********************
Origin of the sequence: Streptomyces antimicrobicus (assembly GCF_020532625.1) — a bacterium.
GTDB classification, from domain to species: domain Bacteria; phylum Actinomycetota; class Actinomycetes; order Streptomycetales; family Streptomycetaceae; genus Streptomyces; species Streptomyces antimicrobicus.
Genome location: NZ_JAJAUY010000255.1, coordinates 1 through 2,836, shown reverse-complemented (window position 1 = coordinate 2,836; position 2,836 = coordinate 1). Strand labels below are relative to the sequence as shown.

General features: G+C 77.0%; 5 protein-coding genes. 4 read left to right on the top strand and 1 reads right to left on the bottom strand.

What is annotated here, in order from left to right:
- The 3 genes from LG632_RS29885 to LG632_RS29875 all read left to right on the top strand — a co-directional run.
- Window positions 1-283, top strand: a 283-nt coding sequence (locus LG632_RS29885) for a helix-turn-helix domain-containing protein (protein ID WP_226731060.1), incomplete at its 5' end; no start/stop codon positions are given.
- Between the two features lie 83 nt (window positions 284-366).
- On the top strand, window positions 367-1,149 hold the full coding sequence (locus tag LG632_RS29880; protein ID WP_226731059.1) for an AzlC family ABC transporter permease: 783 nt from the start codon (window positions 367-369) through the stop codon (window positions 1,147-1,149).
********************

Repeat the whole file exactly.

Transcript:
Origin of the sequence: Streptomyces antimicrobicus (assembly GCF_020532625.1) — a bacterium.
GTDB classification, from domain to species: domain Bacteria; phylum Actinomycetota; class Actinomycetes; order Streptomycetales; family Streptomycetaceae; genus Streptomyces; species Streptomyces antimicrobicus.
Genome location: NZ_JAJAUY010000255.1, coordinates 1 through 2,836, shown reverse-complemented (window position 1 = coordinate 2,836; position 2,836 = coordinate 1). Strand labels below are relative to the sequence as shown.

General features: G+C 77.0%; 5 protein-coding genes. 4 read left to right on the top strand and 1 reads right to left on the bottom strand.

What is annotated here, in order from left to right:
- The 3 genes from LG632_RS29885 to LG632_RS29875 all read left to right on the top strand — a co-directional run.
- Window positions 1-283, top strand: a 283-nt coding sequence (locus LG632_RS29885) for a helix-turn-helix domain-containing protein (protein ID WP_226731060.1), incomplete at its 5' end; no start/stop codon positions are given.
- Between the two features lie 83 nt (window positions 284-366).
- On the top strand, window positions 367-1,149 hold the full coding sequence (locus tag LG632_RS29880; protein ID WP_226731059.1) for an AzlC family ABC transporter permease: 783 nt from the start codon (window positions 367-369) through the stop codon (window positions 1,147-1,149).